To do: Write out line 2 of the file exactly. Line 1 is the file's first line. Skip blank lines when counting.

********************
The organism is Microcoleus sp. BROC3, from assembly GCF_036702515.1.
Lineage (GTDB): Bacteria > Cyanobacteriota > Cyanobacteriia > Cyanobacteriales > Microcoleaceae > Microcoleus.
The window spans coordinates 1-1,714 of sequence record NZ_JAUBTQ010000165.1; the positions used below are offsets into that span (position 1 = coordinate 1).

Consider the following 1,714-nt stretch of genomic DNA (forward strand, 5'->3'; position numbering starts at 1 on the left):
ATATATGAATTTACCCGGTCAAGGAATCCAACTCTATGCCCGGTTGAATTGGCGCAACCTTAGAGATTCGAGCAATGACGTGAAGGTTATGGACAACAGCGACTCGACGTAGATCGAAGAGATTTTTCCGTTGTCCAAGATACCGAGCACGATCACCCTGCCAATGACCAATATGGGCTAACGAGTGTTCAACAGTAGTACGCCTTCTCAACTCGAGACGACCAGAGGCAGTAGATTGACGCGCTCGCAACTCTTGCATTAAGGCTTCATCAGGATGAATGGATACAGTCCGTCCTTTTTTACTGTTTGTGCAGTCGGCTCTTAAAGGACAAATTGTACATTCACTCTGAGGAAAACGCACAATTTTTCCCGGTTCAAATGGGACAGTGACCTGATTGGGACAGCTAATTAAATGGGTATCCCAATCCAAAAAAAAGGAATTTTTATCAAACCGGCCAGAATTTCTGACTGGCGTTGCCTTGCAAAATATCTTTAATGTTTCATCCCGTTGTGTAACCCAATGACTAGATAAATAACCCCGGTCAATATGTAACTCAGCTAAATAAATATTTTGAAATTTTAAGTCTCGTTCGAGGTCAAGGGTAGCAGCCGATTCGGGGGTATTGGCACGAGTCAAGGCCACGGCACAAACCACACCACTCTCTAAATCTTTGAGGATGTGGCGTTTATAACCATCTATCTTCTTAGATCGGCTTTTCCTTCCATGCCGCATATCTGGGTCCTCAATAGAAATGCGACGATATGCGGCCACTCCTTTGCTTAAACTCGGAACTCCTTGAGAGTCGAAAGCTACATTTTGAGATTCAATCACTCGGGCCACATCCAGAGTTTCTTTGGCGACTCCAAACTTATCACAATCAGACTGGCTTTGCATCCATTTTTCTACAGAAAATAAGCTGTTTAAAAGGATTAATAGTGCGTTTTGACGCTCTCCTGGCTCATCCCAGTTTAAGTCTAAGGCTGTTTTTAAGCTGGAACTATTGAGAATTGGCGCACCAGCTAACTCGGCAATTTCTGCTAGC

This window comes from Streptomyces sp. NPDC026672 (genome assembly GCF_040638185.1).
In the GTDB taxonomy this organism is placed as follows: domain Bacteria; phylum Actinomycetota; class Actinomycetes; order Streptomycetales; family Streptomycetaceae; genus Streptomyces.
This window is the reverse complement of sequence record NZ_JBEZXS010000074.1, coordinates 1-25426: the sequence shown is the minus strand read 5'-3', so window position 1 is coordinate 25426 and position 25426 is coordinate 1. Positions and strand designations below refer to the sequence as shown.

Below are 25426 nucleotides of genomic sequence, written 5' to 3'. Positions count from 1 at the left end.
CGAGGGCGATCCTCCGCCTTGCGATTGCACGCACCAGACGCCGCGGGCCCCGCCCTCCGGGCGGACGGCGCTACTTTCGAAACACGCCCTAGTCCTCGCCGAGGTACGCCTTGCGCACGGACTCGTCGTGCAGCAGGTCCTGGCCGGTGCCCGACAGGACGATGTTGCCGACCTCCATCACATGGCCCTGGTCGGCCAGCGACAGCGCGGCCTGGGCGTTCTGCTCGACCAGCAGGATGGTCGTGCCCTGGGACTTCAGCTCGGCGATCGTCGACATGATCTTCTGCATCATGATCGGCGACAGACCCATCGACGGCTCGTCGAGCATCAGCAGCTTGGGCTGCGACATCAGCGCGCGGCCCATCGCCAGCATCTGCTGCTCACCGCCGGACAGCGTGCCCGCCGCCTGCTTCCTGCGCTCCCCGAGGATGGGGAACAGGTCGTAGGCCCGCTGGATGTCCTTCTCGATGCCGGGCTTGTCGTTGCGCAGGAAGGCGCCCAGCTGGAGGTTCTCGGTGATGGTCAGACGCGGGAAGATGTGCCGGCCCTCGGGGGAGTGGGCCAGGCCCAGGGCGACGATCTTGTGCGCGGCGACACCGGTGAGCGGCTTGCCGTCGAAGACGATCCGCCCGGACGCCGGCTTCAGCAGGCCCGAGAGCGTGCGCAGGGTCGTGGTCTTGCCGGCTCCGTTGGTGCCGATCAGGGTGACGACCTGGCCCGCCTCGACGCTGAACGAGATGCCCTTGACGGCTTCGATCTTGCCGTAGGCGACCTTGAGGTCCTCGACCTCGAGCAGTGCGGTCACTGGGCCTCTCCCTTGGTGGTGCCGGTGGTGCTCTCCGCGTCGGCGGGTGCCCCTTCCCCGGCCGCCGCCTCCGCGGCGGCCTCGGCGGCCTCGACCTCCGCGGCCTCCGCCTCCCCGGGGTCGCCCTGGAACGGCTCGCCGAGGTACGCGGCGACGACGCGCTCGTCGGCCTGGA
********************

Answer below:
Lineage (GTDB): Bacteria > Cyanobacteriota > Cyanobacteriia > Cyanobacteriales > Microcoleaceae > Microcoleus.